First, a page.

Three-dimensional Imaging Methods for Quantitative Analysis of Facial Soft Tissues and Skeletal Morphology in Patients with Orofacial Clefts: A Systematic Review

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Three-dimensional Imaging Methods for Quantitative Analysis of Facial Soft Tissues and Skeletal Morphology in Patients with Orofacial Clefts: A Systematic Review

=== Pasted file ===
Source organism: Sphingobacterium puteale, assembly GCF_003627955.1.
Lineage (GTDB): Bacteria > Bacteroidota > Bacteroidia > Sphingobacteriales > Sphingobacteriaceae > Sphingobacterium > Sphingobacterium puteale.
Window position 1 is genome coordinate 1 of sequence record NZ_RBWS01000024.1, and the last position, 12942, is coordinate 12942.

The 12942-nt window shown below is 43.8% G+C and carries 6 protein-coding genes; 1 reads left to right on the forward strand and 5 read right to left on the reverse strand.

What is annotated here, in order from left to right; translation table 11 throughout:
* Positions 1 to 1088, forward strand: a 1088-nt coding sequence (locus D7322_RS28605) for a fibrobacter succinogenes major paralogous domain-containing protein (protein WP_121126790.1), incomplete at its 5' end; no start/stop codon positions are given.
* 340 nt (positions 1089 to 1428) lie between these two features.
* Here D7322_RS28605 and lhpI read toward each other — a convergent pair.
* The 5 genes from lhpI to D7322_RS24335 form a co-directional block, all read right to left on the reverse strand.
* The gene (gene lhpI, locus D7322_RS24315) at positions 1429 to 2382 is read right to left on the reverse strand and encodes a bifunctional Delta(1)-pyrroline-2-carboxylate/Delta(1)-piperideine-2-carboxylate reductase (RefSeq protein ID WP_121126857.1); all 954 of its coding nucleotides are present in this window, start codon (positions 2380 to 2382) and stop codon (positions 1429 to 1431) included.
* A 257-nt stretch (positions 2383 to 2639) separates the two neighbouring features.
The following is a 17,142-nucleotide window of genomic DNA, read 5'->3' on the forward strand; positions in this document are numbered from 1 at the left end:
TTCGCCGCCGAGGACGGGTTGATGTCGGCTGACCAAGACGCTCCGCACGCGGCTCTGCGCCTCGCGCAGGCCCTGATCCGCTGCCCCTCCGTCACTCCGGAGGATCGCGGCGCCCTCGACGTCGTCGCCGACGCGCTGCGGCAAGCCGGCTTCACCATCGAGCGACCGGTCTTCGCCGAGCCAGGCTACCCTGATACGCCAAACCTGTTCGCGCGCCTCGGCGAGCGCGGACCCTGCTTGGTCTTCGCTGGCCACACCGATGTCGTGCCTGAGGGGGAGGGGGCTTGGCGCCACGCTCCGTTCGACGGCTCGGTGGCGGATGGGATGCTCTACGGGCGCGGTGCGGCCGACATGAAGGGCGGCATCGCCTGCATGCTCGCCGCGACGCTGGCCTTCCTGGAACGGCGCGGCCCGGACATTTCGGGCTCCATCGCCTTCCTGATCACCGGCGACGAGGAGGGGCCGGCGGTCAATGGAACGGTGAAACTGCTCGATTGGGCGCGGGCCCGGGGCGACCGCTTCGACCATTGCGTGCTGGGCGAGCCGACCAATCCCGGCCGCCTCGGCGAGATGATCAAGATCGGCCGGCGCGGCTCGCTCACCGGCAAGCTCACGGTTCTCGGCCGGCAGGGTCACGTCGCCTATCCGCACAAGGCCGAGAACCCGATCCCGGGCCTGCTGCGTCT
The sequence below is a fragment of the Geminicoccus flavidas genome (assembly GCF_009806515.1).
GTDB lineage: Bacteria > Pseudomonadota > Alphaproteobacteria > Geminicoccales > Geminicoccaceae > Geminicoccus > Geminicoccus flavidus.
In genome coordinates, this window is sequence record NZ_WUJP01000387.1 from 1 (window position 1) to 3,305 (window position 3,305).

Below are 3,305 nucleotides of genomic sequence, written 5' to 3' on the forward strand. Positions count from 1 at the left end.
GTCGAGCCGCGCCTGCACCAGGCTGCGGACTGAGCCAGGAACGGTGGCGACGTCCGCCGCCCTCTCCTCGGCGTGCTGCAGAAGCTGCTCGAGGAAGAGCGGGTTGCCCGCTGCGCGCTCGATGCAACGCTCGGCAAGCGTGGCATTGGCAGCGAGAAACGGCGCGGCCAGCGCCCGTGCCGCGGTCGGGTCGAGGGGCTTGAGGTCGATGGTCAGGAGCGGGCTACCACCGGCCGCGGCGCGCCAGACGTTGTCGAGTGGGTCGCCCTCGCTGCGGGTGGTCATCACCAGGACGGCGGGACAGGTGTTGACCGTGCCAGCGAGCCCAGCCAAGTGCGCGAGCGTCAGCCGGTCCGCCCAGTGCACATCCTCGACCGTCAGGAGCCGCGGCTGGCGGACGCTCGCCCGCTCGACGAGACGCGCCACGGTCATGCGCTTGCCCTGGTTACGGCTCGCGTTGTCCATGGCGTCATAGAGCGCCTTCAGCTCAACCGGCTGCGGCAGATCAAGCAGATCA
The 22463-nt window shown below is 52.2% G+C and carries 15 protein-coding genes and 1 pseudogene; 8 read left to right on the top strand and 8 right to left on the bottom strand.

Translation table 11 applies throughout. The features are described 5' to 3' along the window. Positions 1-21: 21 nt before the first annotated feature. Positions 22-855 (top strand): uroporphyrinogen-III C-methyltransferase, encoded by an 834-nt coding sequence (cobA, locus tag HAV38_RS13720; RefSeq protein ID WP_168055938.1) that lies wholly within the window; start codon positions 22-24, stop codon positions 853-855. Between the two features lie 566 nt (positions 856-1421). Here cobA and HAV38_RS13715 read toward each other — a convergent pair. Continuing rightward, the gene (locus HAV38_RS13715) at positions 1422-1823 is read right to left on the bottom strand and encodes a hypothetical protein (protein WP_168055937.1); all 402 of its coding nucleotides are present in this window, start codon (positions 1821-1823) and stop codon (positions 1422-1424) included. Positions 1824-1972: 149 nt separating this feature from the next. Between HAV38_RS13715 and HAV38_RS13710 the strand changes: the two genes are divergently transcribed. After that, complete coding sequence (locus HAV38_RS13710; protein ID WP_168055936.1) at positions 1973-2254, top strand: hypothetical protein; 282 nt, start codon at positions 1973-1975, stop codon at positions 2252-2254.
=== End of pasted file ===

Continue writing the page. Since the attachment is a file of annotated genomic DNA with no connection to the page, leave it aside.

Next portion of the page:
Three-dimensional Imaging Methods for QuantitativeAnalysis of Facial Soft Tissues and Skeletal Morphologyin Patients with Orofacial Clefts: A Systematic Review Mette A. R. Kuijpers 1,2 * , Yu-Ting Chiu 3 , Rania M. Nada 1 , Carine E. L. Carels 1,2 , Piotr S. Fudalej 1,4,5 1 Department of Orthodontics and Craniofacial Biology, Radboud University Medical Centre, Nijmegen, the Netherlands,  2 Cleft Palate Craniofacial Unit, RadboudUniversity Medical Centre, Nijmegen, The Netherlands,  3 Department of Dentistry and Craniofacial Center, Chang Gung Memorial Hospital, Taipei, Taiwan,  4 Departmentof Orthodontics and Dentofacial Orthopedics, University of Bern, Bern Switzerland,  5 Department of Orthodontics, Palacky University Olomouc, Olomouc, Czech Republic Abstract Background:   Current guidelines for evaluating cleft palate treatments are mostly based on two-dimensional (2D)evaluation, but three-dimensional (3D) imaging methods to assess treatment outcome are steadily rising. Objective:   To identify 3D imaging methods for quantitative assessment of soft tissue and skeletal morphology in patientswith cleft lip and palate. Data sources:   Literature was searched using PubMed (1948–2012), EMBASE (1980–2012), Scopus (2004–2012), Web of Science (1945–2012), and the Cochrane Library. The last search was performed September 30, 2012. Reference lists werehand searched for potentially eligible studies. There was no language restriction. Study selection:   We included publications using 3D imaging techniques to assess facial soft tissue or skeletal morphologyin patients older than 5 years with a cleft lip with/or without cleft palate. We reviewed studies involving the facial regionwhen at least 10 subjects in the sample size had at least one cleft type. Only primary publications were included. Data extraction:   Independent extraction of data and quality assessments were performed by two observers. Results:   Five hundred full text publications were retrieved, 144 met the inclusion criteria, with 63 high quality studies. Therewere differences in study designs, topics studied, patient characteristics, and success measurements; therefore, only asystematic review could be conducted. Main 3D-techniques that are used in cleft lip and palate patients are CT, CBCT, MRI,stereophotogrammetry, and laser surface scanning. These techniques are mainly used for soft tissue analysis, evaluation of bone grafting, and changes in the craniofacial skeleton. Digital dental casts are used to evaluate treatment and changesover time. Conclusion:   Available evidence implies that 3D imaging methods can be used for documentation of CLP patients. No dataare available yet showing that 3D methods are more informative than conventional 2D methods. Further research iswarranted to elucidate it. Systematic review registration:   International Prospective Register of Systematic Reviews, PROSPERO CRD42012002041 Citation:  Kuijpers MAR, Chiu Y-T, Nada RM, Carels CEL, Fudalej PS (2014) Three-dimensional Imaging Methods for Quantitative Analysis of Facial Soft Tissues andSkeletal Morphology in Patients with Orofacial Clefts: A Systematic Review. PLoS ONE 9(4): e93442. doi:10.1371/journal.pone.0093442 Editor:  Irina Kerkis, Instituto Butantan, Brazil Received  September 24, 2013;  Accepted  March 4, 2014;  Published  April 7, 2014 Copyright:    2014 Kuijpers et al. This is an open-access article distributed under the terms of the Creative Commons Attribution License, which permitsunrestricted use, distribution, and reproduction in any medium, provided the srcinal author and source are credited. Funding:  These authors have no support or funding to report. Competing Interests:  The authors have declared that no competing interests exist.* E-mail: Introduction Patients with cleft lip and palate (CLP) are treated for anextended period of time. They often undergo several types of surgery as well as other treatment procedures by specialistscollaborating with interdisciplinary teams from infancy untiladulthood. The surgical procedures are necessary to reconstructthe anatomy of the alveolar arch and the face, and to restore thefunctions of the palate, lip muscles, and nose. Although treatmentimproves function and esthetics, it potentially can lead to tissuedistortion and have a negative effect on craniofacial growth [1].This may lead to less optimal facial esthetics along with negativepsychosocial effects on a patient’s well-being [2,3].Many treatment protocols exist for the management of patientswith CLP. Therefore, evaluating the results of treatment becomesmore and more important. The Eurocleft study [4] evaluatedtreatment outcomes in Europe in the 1990s and recently the Americleft study [5,6–9] examined treatment outcome in the US.Both studies proposed documentation and record taking forevaluation of treatment outcomes at certain time points, while they PLOS ONE | 1 April 2014 | Volume 9 | Issue 4 | e93442  leave liberty for records at other time points. For record taking itappears that the first most complete data records are generally notdocumented earlier than age 5 [4,5]. At this age, some records,especially dental casts, have a predictive value for growth andfurther treatment [10,11].It is expected that the majority of cleft palate treatment teamswill use newly introduced three dimensional (3D) imaging technology to assess their treatment results. An increasing numberof papers have been published regarding 3D evaluation of facialmorphology and treatment outcomes in patients with clefts.Pharyngeal space is assessed with magnetic resonance imaging (MRI), computed tomography (CT), or cone beam computedtomography (CBCT). Results of bone grafting are evaluated withCT or CBCT. The jaw relationship, dental and alveolar arch, andthe effects of surgery are examined with digital models and CBCT.The guidelines derived from Eurocleft, and later from Americleft,are still based on two-dimensional (2D) evaluation, except fordental casts, which are 3D by nature. Further evaluation may beneeded to determine whether guidelines are necessary for thenewer craniofacial imaging technologies. A recent systematic review [12] about methods to quantify soft-tissue based facial growth and treatment outcomes in children younger than 6 years of age concluded that stereophotogrammetryseems to be the best method to longitudinally assess facial growthin these children. Studies on infants with CLP using 3D imaging techniques have been performed mainly to evaluate lip changesafter surgery [13–15] and the effect of nasoalveolar molding [16]. A systematic review of existing 3D technologies for assessing treatment outcome in patients with CLP would provide clues forevaluating treatment effects and planning, as well as a comparisonof treatment possibilities. Therefore, the objective of thissystematic review was to identify 3D imaging methods that enablea quantitative analysis of facial soft tissues, velopharyngealfunction and airway, skeletal morphology, and dentition inpatients with cleft lip and palate. Methods Protocol and Registration Inclusion criteria and methods of analysis were specified inadvance and registered as a protocol in the InternationalProspective Register of Systematic Reviews, PROSPERO( ). The registration numberis: CRD42012002041. The protocol for this systematic review andsupporting PRISMA checklist are available as supporting infor-mation; see Checklist S1 and Protocol S1. Eligibility Criteria Primary publications eligible for inclusion were those using 3Dimaging techniques for assessing facial soft tissue or skeletalmorphology in CLP patients. Further inclusion criteria were 1)cleft lip with or without cleft palate; 2) sample size larger than 10for at least one cleft type; 3) patients 5 years of age or older; and 4)publications with quantitative assessment. Patients 5 years andolder were included, because it appears that the first mostcomplete data records are generally not documented earlier thanage 5 [4,5]. Exclusion criteria were: 1) craniofacial syndromes; 2)imaging only of neurocranium; 3) injury and trauma; 4) use of only2D imaging techniques; and 5) reviews, expert opinions, letters,and case reports.No restrictions were made for language, publication date, andpublication status. Information Resources To identify publications, literature was searched until Septem-ber 2012 using PubMed (1948–2012), EMBASE (1980–2012),Scopus (2004–2012), Web of Science (1945–2012), and the Table 1.  PubMed search strategy. (((((((((4D[tiab] OR 4-dimensional[tiab])) OR (Four Dimensional Computed Tomography[tiab]))) OR (((((Tomography, X-Ray Computed[Mesh] OR Tomography, X-RayComputed[tiab])) OR (Computed Tomographic[tiab] OR CT[tiab] OR volumetric CT[tiab])) OR (Cone Beam Computed Tomography[tiab] OR CBCT[tiab] OR Spiral ConeBeam Computed Tomography[tiab])) OR (Four Dimensional Computed Tomography[tiab]))) OR (((Photogrammetry[Mesh] OR Photogrammetry[tiab])) OR(stereophotogrammetr*[tiab]))) OR (((((computed tomography[tiab])) OR (computer assisted tomography[tiab]))) OR (((((Tomography, X-Ray Computed[Mesh] ORTomography, X-Ray Computed[tiab])) OR (Computed Tomographic[tiab] OR CT[tiab] OR volumetric CT[tiab])) OR (Cone Beam Computed Tomography[tiab] ORCBCT[tiab] OR Spiral Cone Beam Computed Tomography[tiab])) OR (Four Dimensional Computed Tomography[tiab])))) OR (((Magnetic Resonance Imaging[Mesh] ORMagnetic Resonance Imaging[tiab] OR Magnetic Resonance Image[tiab] OR Magnetic Resonance Images[tiab])) OR (MRI[tiab]))) OR (((((Imaging, Three-Dimensional[Mesh] OR Imaging, Three-Dimensional[tiab])) OR (3D[tiab] OR three dimensional[tiab])) OR (3D[tiab] AND (image[tiab] OR images[tiab] OR imaging[tiab])))OR (3D image[tiab] OR 3D images[tiab] OR 3D imaging[tiab]))) AND ((((cleft lip[Mesh] OR cleft lip[tiab])) OR (cleft palate[Mesh] OR cleft palate[tiab])) OR ((((CLP[tiab])) OR(UCLP[tiab])) OR (BCLP[tiab])))doi:10.1371/journal.pone.0093442.t001 Table 2.  Quality assessment instrument. I. Study design (7 ) A. Objective–objective clearly formulated ( )B. Sample size–considered adequate ( )C. Sample size–estimated before collection of data ( )D. Selection criteria–clearly described ( )E. Baseline characteristics–similar baseline characteristics ( )F. Timing–prospective ( )G. Randomization–stated ( ) II. Study measurements (3 ) H. Measurement method–appropriate to the objective ( )I. Blind measurement–blinding ( )J. Reliability–adequate level of agreement ( ) III. Statistical analysis (5 ) K. Dropouts–dropouts included in data analysis ( )L. Statistical analysis–appropriate for data ( )M. Confounders–confounders included in analysis ( )N. Statistical significance level– P   value stated ( )O. Confidence intervals provided ( )Maximum number of s=15(Gordon JM, Rosenblatt M, Witmans M, Carey JP, Heo G, Major PW, et al. Rapidpalatal expansion effects on nasal airway dimensions as measured by acousticrhinometry. A systematic review.  Angle Orthod  . 2009;79(5): 1000–1007.).doi:10.1371/journal.pone.0093442.t002 Imaging Methods for CLPPLOS ONE | 2 April 2014 | Volume 9 | Issue 4 | e93442  Cochrane Library. The last search was performed September30th, 2012. Reference lists of identified manuscripts were thenhand searched for potentially eligible studies. Digital full textpublications were retrieved from licensed digital publishers andpaper publications were retrieved from the university library. Authors were contacted when publications could not be retrieved.Gray literature was not searched. Search Strategy  A search strategy and list of terms were developed anddatabases were selected with the help of a senior librarianspecialized in health sciences. Medical subject headings and textwords in the title and abstract were used for the search strategy inPubMed (Table 1) and search strategies for other databases werederived from this approach.The terms used in the search strategy were: N  1-  Concerning cleft lip and palate  : Cleft lip, cleft palate, CLP,UCLP, BCLP N  2-  Three dimensional  : Imaging three-dimensional, 3D, threedimensional, image, images, imaging, 3D image, 3D images,3D imaging  N  3-  CT  : Tomography, X-ray computed, computed tomograph-ic, CT, volumetric CT, computed tomography, computerassisted tomography N  4-  CBCT  : Cone beam computed tomography, CBCT, spiralcone beam computed tomography N  5-  Photos  : Photogrammetry, stereophotogrammetr* N  6-  MRI:   Magnetic resonance imaging, magnetic resonanceimage*, MRI N  7-  4D:   4D, 4-dimensional, four dimensional computedtomography N  8-  Ultrasound:   Ultrasonography, echography Figure 1. PRISMA flow chart of the study selection process. doi:10.1371/journal.pone.0093442.g001Imaging Methods for CLPPLOS ONE | 3 April 2014 | Volume 9 | Issue 4 | e93442      T   a    b    l   e    3 .      M    e    t     h    o     d    o     l    o    g     i    c    a     l    q    u    a     l     i    t    y    s    c    o    r    e    s    o     f     C     T    s    t    u     d     i    e    s    w     i    t     h    a    n    o    v    e    r    a     l     l    q    u    a     l     i    t    y    s    c    o    r    e    o     f      $      6     0     % .     F    i   r   s    t   a   u    t    h   o   r    Y   e   a   r    T   o   p    i   c    S    t   u    d   y    d   e   s    i   g   n    M   e   a   s   u   r   e    S    t   a    t    i   s    t    i   c   s    S   c   o   r   e    A    B    C    D    E    F    G    H    I    J    K    L    M    N    O      R    a    s     1     9     9     7    s    a    g     i    t    t    a     l    p    o    s     i    t     i    o    n    m    a    x     i     l     l    a    o    o . . .    o     7     5     %     V    a    n     d    e    r     M    e     i     j     2     0     0     1     b    o    n    e    g    r    a     f    t    q    u    a    n    t     i    t    y    o    o . .    o    o     6     9     %     K    a    w    a     k    a    m     i     2     0     0     3     b    o    n    e    g    r    a     f    t     h    e     i    g     h    t ,     d    e    n    s     i    t    y    o    o    o . .    o     6     9     %     V    a    n     d    e    r     M    e     i     j     2     0     0     3     b    o    n    e    g    r    a     f    t    o    o . .    o     7     7     %     K     i    t    a     2     0     0     4    n    e    e     d     b    o    n    e    g    r    a     f    t    o    o . .    o     7     7     %     S    c     h     l     i    e    p     h    a     k    e     2     0     0     6    m    a    x     i     l     l    a    r    y    a    r    c     h    w     i     d    t     h    o    o . .    o    o    o     6     2     %     K     i    m     2     0     0     8     b    o    n    e    g    r    a     f    t    s     i    z    e ,    v    o     l    u    m    e    o    o . .    o     7     7     %     S    u    r     i     2     0     0     8    m     i     d     f    a    c    e ,    m    a    x     i     l     l    a    o    o    o . . .    o     6     6     %     A     l    o    n    s    o     2     0     1     0     b    o    n    e    g    r    a     f    t    s     i    z    e ,    v    o     l    u    m    e    o    o    o    o     7     3     %     S    a     i     j    o     2     0     1     0    o    s    s     i     f     i    c    a    t     i    o    n    p    a     l    s    u    t    u    r    e    o    o . .    o . . .     7     0     %     L    e    e     2     0     1     1    p    t    e    r    y    g    o    m    a    x     i     l     l    a    r    y    r    e    g     i    o    n    o    o    o .    o .    o     6     2     %     L     i     2     0     1     1    m    a    x     i     l     l    a    o    o . . .    o     7     5     %     T    u     l    u    n    o    g     l    u     2     0     1     1    c    e    p     h    a     l    o    m    e    t    r    y     2     d    v    s     3     D    o    o    o . . . .    o     6     3     %     C     h    o     i     2     0     1     2    o    s    s     i     f     i    c    a    t     i    o    n    p    a     l    s    u    t    u    r    e    o    o . .    o .    o     6     7     %     S    e     i     k    e     2     0     1     2     b    o    n    e    g    r    a     f    t    s     i    z    e ,     d    e    n    s     i    t    y    o .    o . .    o . .    o     6     0     %     Y    e     2     0     1     2    p    a     l    a    t    a     l    s     h    e     l     f    e     l    e    v    a    t     i    o    n    o    o . .    o    o     6     9     %   =     F    u     l     f     i     l     l    e     d    s    a    t     i    s     f    a    c    t    o    r     i     l    y    t     h    e    m    e    t     h    o     d    o     l    o    g     i    c    a     l    c    r     i    t    e    r     i    a   ;    o   =     D     i     d    n    o    t     f    u     l     f     i     l     l    t     h    e    m    e    t     h    o     d    o     l    o    g     i    c    a     l    c    r     i    t    e    r     i    a   ; .   =     N    o    t    a    p    p     l     i    c    a     b     l    e .     d    o     i   :     1     0 .     1     3     7     1     /     j    o    u    r    n    a     l .    p    o    n    e .     0     0     9     3     4     4     2 .    t     0     0     3 Imaging Methods for CLPPLOS ONE | 4 April 2014 | Volume 9 | Issue 4 | e93442  The title and abstract of studies were first independentlyscreened by two reviewers (YC and MK). The reviewers werechosen based on their experience of 3D-techniques and cleft lipand palate treatment. Disagreements were resolved by discussionand consensus. After review of only the abstracts, they were scoredas’’ included’’, ‘‘excluded’’, or ‘‘unclear’’. Then, the full text wasretrieved for included articles and articles with unclear abstracts.Full text assessments were performed independently by the sametwo reviewers. Disagreements were resolved by discussion andconsensus. All studies were categorized by the method of imaging used. Quality Assessment The included studies were evaluated according to the qualityassessment instrument used by Gordon et al [17]. This instrumentincludes an assessment of study bias and criteria, as shown inTable 2. Two reviewers utilized the quality assessment instrument(QAI) independent of each other (MK and YC). After that,disagreements were resolved by discussion and consensus. Whenno consensus could be reached, a senior researcher (PF)experienced with this QAI and also familiar with cleft lift andpalate treatment made the final decision. A checkmark was scored when a criterion was fulfilled.Depending on the study design, a maximum of 15 criteria couldbe scored. When certain criteria were not applicable for the studydesign, less than 15 criteria were scored and the non-applicablecriteria were not used for assessing the overall study quality. Studyquality was expressed as the number of criteria fulfilled divided bythe total number of applicable criteria multiplied by 100. Thestudies were grouped according to the method of imaging. In caseswhere criteria were not applicable to the study design, the scoring was marked with a dot. Arbitrarily, a cut-off of 60% or higher wasgraded (after evaluation of the data) as good quality and below60% was graded as poor quality [18]. Statistics Cohens’s kappa statistics were used to assess the inter-observerreliability of the selection of articles based on the full text. Theinter-rater reliability of the quality assessment was calculated using kappa statistics on 23 randomly selected articles scored by tworeviewers (MK and YC). The strength of agreement was definedaccording to Landis and Koch [19]: poor (kappa  , 0.20), fair(kappa=0.21–0.40), moderate (kappa=0.41–0.60), good (kap-pa=0.61–0.80), and very good (kappa=0.81–1.00). Fisher’s exacttest was performed to test for differences in quality between groupsof methods with a cut-off score of 60% for the QAI. SPSS version19.0 was used. Results Study Selection The inter-observer kappa for the reliability of study selectionbased on the full text was 0.76, which qualified as good [19]. Thesearches in PubMed, EMBASE, Cochrane Library, Web of Science, and Scopus yielded a total of 4727 citations and the handsearch provided no additional publications. After adjusting forduplicates, the title and abstract of 2297 citations were screened. After this screening, 1797 articles were excluded because they didnot meet the inclusion criteria. The full text was assessed for the500 remaining articles. All of these articles were retrieved. All,except 2, articles were available in e-journals. Two articles wereretrieved by contacting the author. Reasons for excluding studiesafter full text assessment were: different anatomical region; articleswere letters, opinions, or reviews; and the studies applying finite     T   a    b    l   e    4 .      M    e    t     h    o     d    o     l    o    g     i    c    a     l    q    u    a     l     i    t    y    s    c    o    r    e    s    o     f     C     B     C     T    s    t    u     d     i    e    s    w     i    t     h    a    n    o    v    e    r    a     l     l    q    u    a     l     i    t    y    s    c    o    r    e    o     f      $      6     0     % .     F    i   r   s    t   a   u    t    h   o   r    Y   e   a   r    T   o   p    i   c    S    t   u    d   y    d   e   s    i   g   n    M   e   a   s   u   r   e    S    t   a    t    i   s    t    i   c   s    S   c   o   r   e    A    B    C    D    E    F    G    H    I    J    K    L    M    N    O      D     i    c     k     i    n    s    o    n     2     0     0     8     b    o    n    e    g    r    a     f    t    o    o .    o     7     9     %     N    a    g    a    s    a    o     2     0     0     8    n    a    s    a     l    s    e    p    t    u    m    o    o . . .    o     7     5     %     O     b    e    r    o     i     2     0     0     9     b    o    n    e    g    r    a     f    t    v    o     l    u    m    e    o    o . .     8     5     %     O     b    e    r    o     i     2     0     1     0    c    a    n     i    n    e    o    o    o . . .     7     5     %     S     h     i    r    o    t    a     2     0     1     0     b    o    n    e    g    r    a     f    t    v    o     l    u    m    e    o    o .    o . .    o     6     7     %     L     i ,     F .     2     0     1     1    m    a    x     i     l     l    a    o    o    o . .    o     6     9     %     V    e     l     i     2     0     1     1     M    a    n     d     i     b     l    e    o    o    o .    o . .     6     7     %     L    e    e    n    a    r    t    s     2     0     1     2     d    e    n    t    a     l    a    r    c     h    e    s     (     G    o    s     l    o    n     )    o    o    o . . . .     7     3     %     L     i     2     0     1     2     N    o    s    e    o    o    o . . . .    o     6     3     %     T    r     i    n     d    a     d    e  -     S    u    e     d    a    m     2     0     1     2     b    o    n    e    g    r    a     f    t    o . . .    o     8     3     %     Z     h    o    u     2     0     1     3    t    o    o    t     h     l    e    n    g    t     h    o    o .    o .    o     6     9     %   =     F    u     l     f     i     l     l    e     d    s    a    t     i    s     f    a    c    t    o    r     i     l    y    t     h    e    m    e    t     h    o     d    o     l    o    g     i    c    a     l    c    r     i    t    e    r     i    a   ;    o   =     D     i     d    n    o    t     f    u     l     f     i     l     l    t     h    e    m    e    t     h    o     d    o     l    o    g     i    c    a     l    c    r     i    t    e    r     i    a   ; .   =     N    o    t    a    p    p     l     i    c    a     b     l    e .     d    o     i   :     1     0 .     1     3     7     1     /     j    o    u    r    n    a     l .    p    o    n    e .     0     0     9     3     4     4     2 .    t     0     0     4 Imaging Methods for CLPPLOS ONE | 5 April 2014 | Volume 9 | Issue 4 | e93442